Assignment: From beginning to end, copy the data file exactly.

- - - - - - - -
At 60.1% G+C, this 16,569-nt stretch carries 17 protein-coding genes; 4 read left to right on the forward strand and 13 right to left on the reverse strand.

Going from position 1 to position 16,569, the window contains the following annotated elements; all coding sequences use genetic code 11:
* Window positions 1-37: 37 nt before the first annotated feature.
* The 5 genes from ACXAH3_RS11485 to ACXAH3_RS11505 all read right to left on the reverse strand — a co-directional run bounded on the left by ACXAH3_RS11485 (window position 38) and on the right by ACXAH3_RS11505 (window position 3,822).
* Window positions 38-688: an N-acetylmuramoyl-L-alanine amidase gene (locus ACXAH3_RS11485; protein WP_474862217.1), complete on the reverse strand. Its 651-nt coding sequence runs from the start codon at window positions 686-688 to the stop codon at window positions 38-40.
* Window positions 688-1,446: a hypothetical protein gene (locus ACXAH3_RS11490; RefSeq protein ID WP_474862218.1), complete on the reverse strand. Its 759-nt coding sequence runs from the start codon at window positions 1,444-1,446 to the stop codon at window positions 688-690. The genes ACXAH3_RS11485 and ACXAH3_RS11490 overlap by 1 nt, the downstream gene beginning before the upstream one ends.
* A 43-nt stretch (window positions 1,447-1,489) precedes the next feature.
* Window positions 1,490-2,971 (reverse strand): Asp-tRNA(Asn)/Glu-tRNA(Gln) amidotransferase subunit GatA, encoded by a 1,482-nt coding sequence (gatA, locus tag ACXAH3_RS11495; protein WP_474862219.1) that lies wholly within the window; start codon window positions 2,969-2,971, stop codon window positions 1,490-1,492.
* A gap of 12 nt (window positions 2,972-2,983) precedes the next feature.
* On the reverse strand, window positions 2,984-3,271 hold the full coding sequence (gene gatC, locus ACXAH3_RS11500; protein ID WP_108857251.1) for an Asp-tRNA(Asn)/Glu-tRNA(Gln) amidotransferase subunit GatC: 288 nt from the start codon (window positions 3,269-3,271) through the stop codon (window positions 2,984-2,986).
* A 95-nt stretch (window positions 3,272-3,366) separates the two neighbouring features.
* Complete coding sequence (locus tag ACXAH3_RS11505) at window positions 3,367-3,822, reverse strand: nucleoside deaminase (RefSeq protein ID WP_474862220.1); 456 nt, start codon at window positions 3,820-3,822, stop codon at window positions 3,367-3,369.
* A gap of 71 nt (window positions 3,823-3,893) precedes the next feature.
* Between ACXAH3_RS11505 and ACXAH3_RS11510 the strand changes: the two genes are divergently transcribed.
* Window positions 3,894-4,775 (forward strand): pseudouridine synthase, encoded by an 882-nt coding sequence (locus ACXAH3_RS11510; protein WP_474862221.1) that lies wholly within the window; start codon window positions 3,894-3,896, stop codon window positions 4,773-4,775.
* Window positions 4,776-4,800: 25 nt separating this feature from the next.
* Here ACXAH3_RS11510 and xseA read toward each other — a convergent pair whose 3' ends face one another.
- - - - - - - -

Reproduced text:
At 60.1% G+C, this 16,569-nt stretch carries 17 protein-coding genes; 4 read left to right on the forward strand and 13 right to left on the reverse strand.

Going from position 1 to position 16,569, the window contains the following annotated elements; all coding sequences use genetic code 11:
* Window positions 1-37: 37 nt before the first annotated feature.
* The 5 genes from ACXAH3_RS11485 to ACXAH3_RS11505 all read right to left on the reverse strand — a co-directional run bounded on the left by ACXAH3_RS11485 (window position 38) and on the right by ACXAH3_RS11505 (window position 3,822).
* Window positions 38-688: an N-acetylmuramoyl-L-alanine amidase gene (locus ACXAH3_RS11485; protein WP_474862217.1), complete on the reverse strand. Its 651-nt coding sequence runs from the start codon at window positions 686-688 to the stop codon at window positions 38-40.
* Window positions 688-1,446: a hypothetical protein gene (locus ACXAH3_RS11490; RefSeq protein ID WP_474862218.1), complete on the reverse strand. Its 759-nt coding sequence runs from the start codon at window positions 1,444-1,446 to the stop codon at window positions 688-690. The genes ACXAH3_RS11485 and ACXAH3_RS11490 overlap by 1 nt, the downstream gene beginning before the upstream one ends.
* A 43-nt stretch (window positions 1,447-1,489) precedes the next feature.
* Window positions 1,490-2,971 (reverse strand): Asp-tRNA(Asn)/Glu-tRNA(Gln) amidotransferase subunit GatA, encoded by a 1,482-nt coding sequence (gatA, locus tag ACXAH3_RS11495; protein WP_474862219.1) that lies wholly within the window; start codon window positions 2,969-2,971, stop codon window positions 1,490-1,492.
* A gap of 12 nt (window positions 2,972-2,983) precedes the next feature.
* On the reverse strand, window positions 2,984-3,271 hold the full coding sequence (gene gatC, locus ACXAH3_RS11500; protein ID WP_108857251.1) for an Asp-tRNA(Asn)/Glu-tRNA(Gln) amidotransferase subunit GatC: 288 nt from the start codon (window positions 3,269-3,271) through the stop codon (window positions 2,984-2,986).
* A 95-nt stretch (window positions 3,272-3,366) separates the two neighbouring features.
* Complete coding sequence (locus tag ACXAH3_RS11505) at window positions 3,367-3,822, reverse strand: nucleoside deaminase (RefSeq protein ID WP_474862220.1); 456 nt, start codon at window positions 3,820-3,822, stop codon at window positions 3,367-3,369.
* A gap of 71 nt (window positions 3,823-3,893) precedes the next feature.
* Between ACXAH3_RS11505 and ACXAH3_RS11510 the strand changes: the two genes are divergently transcribed.
* Window positions 3,894-4,775 (forward strand): pseudouridine synthase, encoded by an 882-nt coding sequence (locus ACXAH3_RS11510; protein WP_474862221.1) that lies wholly within the window; start codon window positions 3,894-3,896, stop codon window positions 4,773-4,775.
* Window positions 4,776-4,800: 25 nt separating this feature from the next.
* Here ACXAH3_RS11510 and xseA read toward each other — a convergent pair whose 3' ends face one another.